Are the lessons Pip learns during his journey necessary for him to arrive at the wisdom he evinces as the middle-aged narrator of this tale?
You have correctly identified a major stylistic issue within this novel. The narration is technically identified as first person retrospective, which means it is told in the first person and rather than being the person narrating the events as they happen, he or she is looking back and offering often wry or ironic criticism of his or her actions. This is a style of narration that is adopted in other novels such as Jane Eyre.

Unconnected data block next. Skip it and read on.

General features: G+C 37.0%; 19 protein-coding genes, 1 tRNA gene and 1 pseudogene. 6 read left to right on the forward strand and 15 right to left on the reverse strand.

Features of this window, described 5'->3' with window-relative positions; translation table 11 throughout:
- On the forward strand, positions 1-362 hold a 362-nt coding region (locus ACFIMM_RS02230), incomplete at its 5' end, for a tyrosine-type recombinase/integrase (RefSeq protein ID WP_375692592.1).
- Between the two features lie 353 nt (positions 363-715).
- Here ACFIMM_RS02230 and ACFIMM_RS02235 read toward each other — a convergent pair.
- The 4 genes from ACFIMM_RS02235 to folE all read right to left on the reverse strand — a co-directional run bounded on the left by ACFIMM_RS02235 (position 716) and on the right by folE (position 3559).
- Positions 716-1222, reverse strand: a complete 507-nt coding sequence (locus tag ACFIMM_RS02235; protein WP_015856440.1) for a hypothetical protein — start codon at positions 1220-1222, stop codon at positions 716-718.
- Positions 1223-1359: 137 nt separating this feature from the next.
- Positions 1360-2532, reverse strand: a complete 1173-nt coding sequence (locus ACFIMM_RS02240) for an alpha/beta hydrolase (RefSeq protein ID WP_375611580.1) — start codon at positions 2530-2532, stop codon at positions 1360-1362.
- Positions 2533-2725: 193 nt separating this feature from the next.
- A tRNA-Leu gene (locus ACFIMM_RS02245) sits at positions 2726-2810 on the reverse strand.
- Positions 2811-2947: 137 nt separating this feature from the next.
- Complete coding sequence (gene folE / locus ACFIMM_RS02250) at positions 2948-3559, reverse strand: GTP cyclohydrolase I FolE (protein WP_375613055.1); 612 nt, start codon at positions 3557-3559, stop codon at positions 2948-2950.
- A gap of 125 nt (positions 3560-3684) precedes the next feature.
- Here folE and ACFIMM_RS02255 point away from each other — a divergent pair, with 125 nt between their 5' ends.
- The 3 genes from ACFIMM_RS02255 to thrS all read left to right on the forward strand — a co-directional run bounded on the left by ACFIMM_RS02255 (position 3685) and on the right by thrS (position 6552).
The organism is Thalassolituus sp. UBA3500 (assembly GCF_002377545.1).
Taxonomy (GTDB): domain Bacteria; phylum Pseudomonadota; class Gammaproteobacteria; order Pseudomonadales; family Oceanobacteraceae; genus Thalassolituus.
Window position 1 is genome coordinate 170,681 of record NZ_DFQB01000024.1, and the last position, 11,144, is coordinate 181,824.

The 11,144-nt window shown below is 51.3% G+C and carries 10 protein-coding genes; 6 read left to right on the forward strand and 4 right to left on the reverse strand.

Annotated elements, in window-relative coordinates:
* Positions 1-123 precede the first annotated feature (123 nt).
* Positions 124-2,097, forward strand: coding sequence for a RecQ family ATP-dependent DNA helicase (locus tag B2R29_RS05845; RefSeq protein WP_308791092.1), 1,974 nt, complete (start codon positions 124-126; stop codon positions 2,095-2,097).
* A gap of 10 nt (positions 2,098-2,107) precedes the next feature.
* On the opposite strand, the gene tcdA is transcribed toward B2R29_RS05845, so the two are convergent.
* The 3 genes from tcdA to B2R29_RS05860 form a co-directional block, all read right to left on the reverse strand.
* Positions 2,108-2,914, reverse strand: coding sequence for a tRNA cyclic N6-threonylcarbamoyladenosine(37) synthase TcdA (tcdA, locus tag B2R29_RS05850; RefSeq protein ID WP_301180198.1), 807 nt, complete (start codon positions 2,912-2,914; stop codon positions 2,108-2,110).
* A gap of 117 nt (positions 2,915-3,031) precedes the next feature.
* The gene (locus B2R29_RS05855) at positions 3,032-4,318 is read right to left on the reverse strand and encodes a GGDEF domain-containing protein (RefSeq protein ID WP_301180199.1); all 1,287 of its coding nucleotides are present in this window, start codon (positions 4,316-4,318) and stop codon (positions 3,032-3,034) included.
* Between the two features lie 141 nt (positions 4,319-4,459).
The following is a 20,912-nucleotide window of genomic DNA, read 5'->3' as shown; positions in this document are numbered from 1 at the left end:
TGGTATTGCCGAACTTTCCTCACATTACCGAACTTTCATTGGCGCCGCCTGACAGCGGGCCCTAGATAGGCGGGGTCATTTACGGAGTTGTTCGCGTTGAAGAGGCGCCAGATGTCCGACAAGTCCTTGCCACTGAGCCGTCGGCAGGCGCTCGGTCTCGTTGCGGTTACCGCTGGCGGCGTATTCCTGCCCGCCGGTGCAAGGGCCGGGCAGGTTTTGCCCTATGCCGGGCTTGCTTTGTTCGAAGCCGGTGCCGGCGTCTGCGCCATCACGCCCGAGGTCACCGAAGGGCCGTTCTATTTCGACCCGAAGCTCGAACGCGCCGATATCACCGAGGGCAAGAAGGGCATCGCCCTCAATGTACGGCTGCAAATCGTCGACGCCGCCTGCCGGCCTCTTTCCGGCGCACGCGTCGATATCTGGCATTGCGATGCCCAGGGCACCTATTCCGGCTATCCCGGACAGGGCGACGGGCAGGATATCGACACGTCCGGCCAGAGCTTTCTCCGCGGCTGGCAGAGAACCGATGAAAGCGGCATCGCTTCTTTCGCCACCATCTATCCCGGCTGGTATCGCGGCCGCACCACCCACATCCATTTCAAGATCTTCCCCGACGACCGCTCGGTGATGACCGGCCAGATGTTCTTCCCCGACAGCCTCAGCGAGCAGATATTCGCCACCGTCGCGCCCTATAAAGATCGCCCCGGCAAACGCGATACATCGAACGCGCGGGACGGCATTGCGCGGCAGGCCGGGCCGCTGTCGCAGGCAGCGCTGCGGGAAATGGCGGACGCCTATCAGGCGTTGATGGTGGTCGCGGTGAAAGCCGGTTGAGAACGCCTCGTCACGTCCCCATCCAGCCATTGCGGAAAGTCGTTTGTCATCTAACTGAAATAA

Your question seems to be related to a much larger issue that is crucial to the novel as a whole - is it better to remain ignorant and happy or wise but have to suffer? Certainly the wisdom that the narrator demonstrates has only come through the sufferings and trials that the younger Pip experiences - there is a definite sense that this is a novel of maturing, of change and growth in character. The incident where Pip saves Miss Havisham from being burnt and also burns himself in the process, and his loss of his "expectations" and the fever that cripples him have a sense of purgatorial repayment for the wrongs that Pip has committed - he learns just how much of a snob he has been, and how he has hurt others through his actions, and begins to right his wrongs. Thus we see at the end of the novel a sadder, but much wiser Pip, who has definitely learnt a lot through his experiences.